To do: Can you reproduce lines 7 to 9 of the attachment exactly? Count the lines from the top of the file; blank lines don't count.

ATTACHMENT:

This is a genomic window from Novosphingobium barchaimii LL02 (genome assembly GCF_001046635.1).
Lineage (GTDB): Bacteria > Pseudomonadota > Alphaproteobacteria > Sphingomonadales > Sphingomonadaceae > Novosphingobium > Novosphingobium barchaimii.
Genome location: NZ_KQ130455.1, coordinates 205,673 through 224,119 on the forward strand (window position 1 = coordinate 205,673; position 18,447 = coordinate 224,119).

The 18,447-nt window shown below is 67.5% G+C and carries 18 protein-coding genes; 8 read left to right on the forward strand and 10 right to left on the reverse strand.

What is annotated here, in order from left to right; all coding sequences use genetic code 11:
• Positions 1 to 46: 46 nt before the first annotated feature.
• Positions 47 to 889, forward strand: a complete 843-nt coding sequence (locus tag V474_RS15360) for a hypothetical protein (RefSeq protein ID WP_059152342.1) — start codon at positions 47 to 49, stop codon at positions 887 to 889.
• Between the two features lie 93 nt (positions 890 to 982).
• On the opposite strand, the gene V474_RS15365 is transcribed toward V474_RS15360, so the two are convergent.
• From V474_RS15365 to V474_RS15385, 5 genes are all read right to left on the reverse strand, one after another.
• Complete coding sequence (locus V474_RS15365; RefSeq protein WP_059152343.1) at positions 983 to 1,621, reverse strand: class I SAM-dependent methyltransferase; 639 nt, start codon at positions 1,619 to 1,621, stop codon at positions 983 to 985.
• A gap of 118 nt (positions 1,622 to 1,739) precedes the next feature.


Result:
• Positions 47 to 889, forward strand: a complete 843-nt coding sequence (locus tag V474_RS15360) for a hypothetical protein (RefSeq protein ID WP_059152342.1) — start codon at positions 47 to 49, stop codon at positions 887 to 889.
• Between the two features lie 93 nt (positions 890 to 982).
• On the opposite strand, the gene V474_RS15365 is transcribed toward V474_RS15360, so the two are convergent.